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Guide to doing business in Jakarta

 

Off to Jakarta but unsure of where to stay, what to wear and how to schmooze the locals there? We get British businessman Simon Barker, Commercial Director at TomTom South East Asia Consumer Business, give us insider tips to the best restaurants, bars, golf course and of course, cultural etiquette tips when behaving in this Indonesian city.

1. How often do you travel to Jakarta and who do you fly with?
I travel to Jakarta every six to eight weeks and normally fly with Singapore Airlines. It really depends on my schedule. The most important thing for me when choosing an airline is their reliable arrival and departure times.

2. One thing everyone ought to know about Jakarta:
Traffic can get very congested, so include plenty of travel time between meetings.

3. How quickly can you get a visa?
Visas are issued on arrival. I’m afraid there is no quick way to go about this, other than getting a front row seat on the plane, so that you can disembark first and be at the front of the queue.

4. Fastest way into and around the city?
I don’t usually take the train or buses as I prefer to rent a car with a knowledgeable driver. I always carry my TomTom GPS device so I know I will always get to my destination and never get lost. Taxis are metered and are relatively cheap.

5. When are the good and bad times to visit Jakarta?
Jakarta is generally good to visit all year round, but try to avoid the monsoon season at the end of the year when the streets can be flooded.  It’s also important to avoid arriving – or leaving, the city in the early morning or late afternoon so as not to get caught in the heavier rush hour traffic. 

6. Hotels you recommend:
I like staying at the Mandarin Oriental. It is very central and is situated across the road from two fantastic shopping malls, the Plaza Indonesia and the Grand Indonesia.

7. What’s the dress code for meetings?
The dress code is generally relaxed. A smart, open-neck shirt will suffice for most meetings and there is no need for a tie or jacket. However, for important meetings, it is advisable to suit up.

8. Any cultural or business etiquette to be aware of?
Don’t touch another person’s head. Remember to point with your thumb, not your index finger. Greet people with ‘Selamat’. The locals are very friendly and they certainly would welcome a touch of local cultural greetings so my best tip would be to learn a few phrases of Bahasa! If possible, also sign up for a local data connection package before travelling to stay in touch while you are on the move.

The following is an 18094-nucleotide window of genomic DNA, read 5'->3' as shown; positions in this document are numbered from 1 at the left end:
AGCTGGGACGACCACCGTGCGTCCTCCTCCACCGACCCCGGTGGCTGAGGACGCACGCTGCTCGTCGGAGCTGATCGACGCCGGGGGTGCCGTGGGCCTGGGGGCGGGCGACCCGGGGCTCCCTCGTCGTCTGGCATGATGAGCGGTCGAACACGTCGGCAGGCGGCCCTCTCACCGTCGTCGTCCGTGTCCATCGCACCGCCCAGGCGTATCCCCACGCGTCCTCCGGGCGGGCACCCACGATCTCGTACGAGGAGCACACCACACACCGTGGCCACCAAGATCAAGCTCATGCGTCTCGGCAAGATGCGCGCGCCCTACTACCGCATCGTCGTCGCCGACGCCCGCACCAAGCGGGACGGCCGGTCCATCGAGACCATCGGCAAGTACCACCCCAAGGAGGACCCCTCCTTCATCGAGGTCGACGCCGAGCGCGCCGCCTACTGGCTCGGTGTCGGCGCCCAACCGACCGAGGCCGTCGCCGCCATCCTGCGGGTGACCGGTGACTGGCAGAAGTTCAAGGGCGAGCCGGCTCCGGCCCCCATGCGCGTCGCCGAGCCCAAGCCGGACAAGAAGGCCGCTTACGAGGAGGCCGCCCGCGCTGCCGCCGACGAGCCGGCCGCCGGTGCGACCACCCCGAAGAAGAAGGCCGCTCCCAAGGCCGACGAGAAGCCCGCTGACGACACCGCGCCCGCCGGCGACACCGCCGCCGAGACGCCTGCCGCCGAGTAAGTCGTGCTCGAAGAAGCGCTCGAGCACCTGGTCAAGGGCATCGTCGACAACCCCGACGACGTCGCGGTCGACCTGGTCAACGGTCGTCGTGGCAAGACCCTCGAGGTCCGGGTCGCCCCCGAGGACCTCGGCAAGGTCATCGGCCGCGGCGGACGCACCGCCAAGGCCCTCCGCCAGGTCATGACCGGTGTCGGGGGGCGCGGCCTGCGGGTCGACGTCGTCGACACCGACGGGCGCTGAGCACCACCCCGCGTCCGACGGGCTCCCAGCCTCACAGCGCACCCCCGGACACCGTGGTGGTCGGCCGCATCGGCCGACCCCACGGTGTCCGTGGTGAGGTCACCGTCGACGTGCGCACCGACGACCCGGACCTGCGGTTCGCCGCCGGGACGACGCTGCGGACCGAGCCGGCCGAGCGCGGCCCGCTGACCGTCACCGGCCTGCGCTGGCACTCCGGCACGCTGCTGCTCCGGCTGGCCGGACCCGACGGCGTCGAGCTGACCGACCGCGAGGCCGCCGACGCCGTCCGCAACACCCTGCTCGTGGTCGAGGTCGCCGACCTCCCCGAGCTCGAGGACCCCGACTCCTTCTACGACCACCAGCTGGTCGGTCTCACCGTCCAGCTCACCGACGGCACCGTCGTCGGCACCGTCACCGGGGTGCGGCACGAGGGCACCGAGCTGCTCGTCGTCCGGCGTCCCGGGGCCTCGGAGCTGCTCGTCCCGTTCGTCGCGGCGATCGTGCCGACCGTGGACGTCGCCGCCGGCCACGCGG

9. You are taking a client to lunch or dinner, where do you go?
Pondok Laguna has very good Indonesian cuisine and is very popular with the locals. And Sate Khas Sanayan is great for having sate (also known as satay in Singapore) in a traditional setting. My other favourite is Bebek Bengil, also known as the Dirty Duck Diner, which is just around the back of Mandarin Oriental. They specialise in delicious crispy Balinese duck.

10. Casual bars to go for a drink with clients where you won’t get hassled?
I like Skye Bistro & Lounge, an upscale rooftop bar and restaurant with great views of the city. It’s on the 56th floor of BCA Tower, Grand Indonesia. Another bar I recommend is Social House, conveniently located near the Mandarin Oriental. In the historical centre of Jakarta, there is Café Batavia, a beautiful restaurant with colonial theme décor and great ambience.

11. Any unsafe areas to avoid?
On the whole, Jakarta is a safe and very friendly place. That said, it is wise to exercise caution and common sense such as to avoid wandering into dark alleys alone or going to unfamiliar places.

12. You’ve got some spare time, what’s the must-see?
I am an outdoor person, so if I have time, I love to go to the Royale Jakarta Golf Course for a round of golf, or fly to Bali to lounge by the beach for a weekend.

13. Gifts to take home for family and friends?
I often send postcards to my family when I’m traveling. There are also plenty of great Indonesian handcrafted batik gifts available. You can get them at any traditional Indonesian shops dotted all around the city, 

14. How long before your flight do you really need to be at the Soekarno-Hatta International Airport?
The airport is decent but it’s the travelling to the airport that is the main cause of concern. I leave for the airport up to four or five hours before my flight, because traffic jams can get really bad, especially on a Friday or if you’re catching a flight during peak hours. 

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